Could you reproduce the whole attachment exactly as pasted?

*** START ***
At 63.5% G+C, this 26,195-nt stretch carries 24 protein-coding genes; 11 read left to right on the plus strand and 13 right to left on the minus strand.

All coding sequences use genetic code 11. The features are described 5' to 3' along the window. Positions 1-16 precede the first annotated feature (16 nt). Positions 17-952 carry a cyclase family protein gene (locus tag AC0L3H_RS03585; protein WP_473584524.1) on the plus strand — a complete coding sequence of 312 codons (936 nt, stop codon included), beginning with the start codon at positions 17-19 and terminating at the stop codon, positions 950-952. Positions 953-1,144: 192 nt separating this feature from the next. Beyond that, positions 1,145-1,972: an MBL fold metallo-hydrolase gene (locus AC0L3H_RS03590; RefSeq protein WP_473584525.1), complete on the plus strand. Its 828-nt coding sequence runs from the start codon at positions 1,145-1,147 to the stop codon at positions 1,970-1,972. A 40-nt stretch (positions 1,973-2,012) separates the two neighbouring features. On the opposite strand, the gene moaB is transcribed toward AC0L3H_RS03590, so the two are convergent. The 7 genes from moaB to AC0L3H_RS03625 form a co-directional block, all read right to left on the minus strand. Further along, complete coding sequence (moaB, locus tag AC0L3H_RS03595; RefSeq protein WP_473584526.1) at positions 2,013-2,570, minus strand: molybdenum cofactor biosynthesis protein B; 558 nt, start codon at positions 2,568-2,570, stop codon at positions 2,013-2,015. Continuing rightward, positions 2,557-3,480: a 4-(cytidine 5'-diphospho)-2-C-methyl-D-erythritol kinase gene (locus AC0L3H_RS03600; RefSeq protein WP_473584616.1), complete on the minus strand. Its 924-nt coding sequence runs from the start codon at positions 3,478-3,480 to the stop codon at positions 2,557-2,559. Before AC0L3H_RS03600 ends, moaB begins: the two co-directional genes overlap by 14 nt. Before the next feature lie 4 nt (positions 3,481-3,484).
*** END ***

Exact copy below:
At 63.5% G+C, this 26,195-nt stretch carries 24 protein-coding genes; 11 read left to right on the plus strand and 13 right to left on the minus strand.

All coding sequences use genetic code 11. The features are described 5' to 3' along the window. Positions 1-16 precede the first annotated feature (16 nt). Positions 17-952 carry a cyclase family protein gene (locus tag AC0L3H_RS03585; protein WP_473584524.1) on the plus strand — a complete coding sequence of 312 codons (936 nt, stop codon included), beginning with the start codon at positions 17-19 and terminating at the stop codon, positions 950-952. Positions 953-1,144: 192 nt separating this feature from the next. Beyond that, positions 1,145-1,972: an MBL fold metallo-hydrolase gene (locus AC0L3H_RS03590; RefSeq protein WP_473584525.1), complete on the plus strand. Its 828-nt coding sequence runs from the start codon at positions 1,145-1,147 to the stop codon at positions 1,970-1,972. A 40-nt stretch (positions 1,973-2,012) separates the two neighbouring features. On the opposite strand, the gene moaB is transcribed toward AC0L3H_RS03590, so the two are convergent. The 7 genes from moaB to AC0L3H_RS03625 form a co-directional block, all read right to left on the minus strand. Further along, complete coding sequence (moaB, locus tag AC0L3H_RS03595; RefSeq protein WP_473584526.1) at positions 2,013-2,570, minus strand: molybdenum cofactor biosynthesis protein B; 558 nt, start codon at positions 2,568-2,570, stop codon at positions 2,013-2,015. Continuing rightward, positions 2,557-3,480: a 4-(cytidine 5'-diphospho)-2-C-methyl-D-erythritol kinase gene (locus AC0L3H_RS03600; RefSeq protein WP_473584616.1), complete on the minus strand. Its 924-nt coding sequence runs from the start codon at positions 3,478-3,480 to the stop codon at positions 2,557-2,559. Before AC0L3H_RS03600 ends, moaB begins: the two co-directional genes overlap by 14 nt. Before the next feature lie 4 nt (positions 3,481-3,484).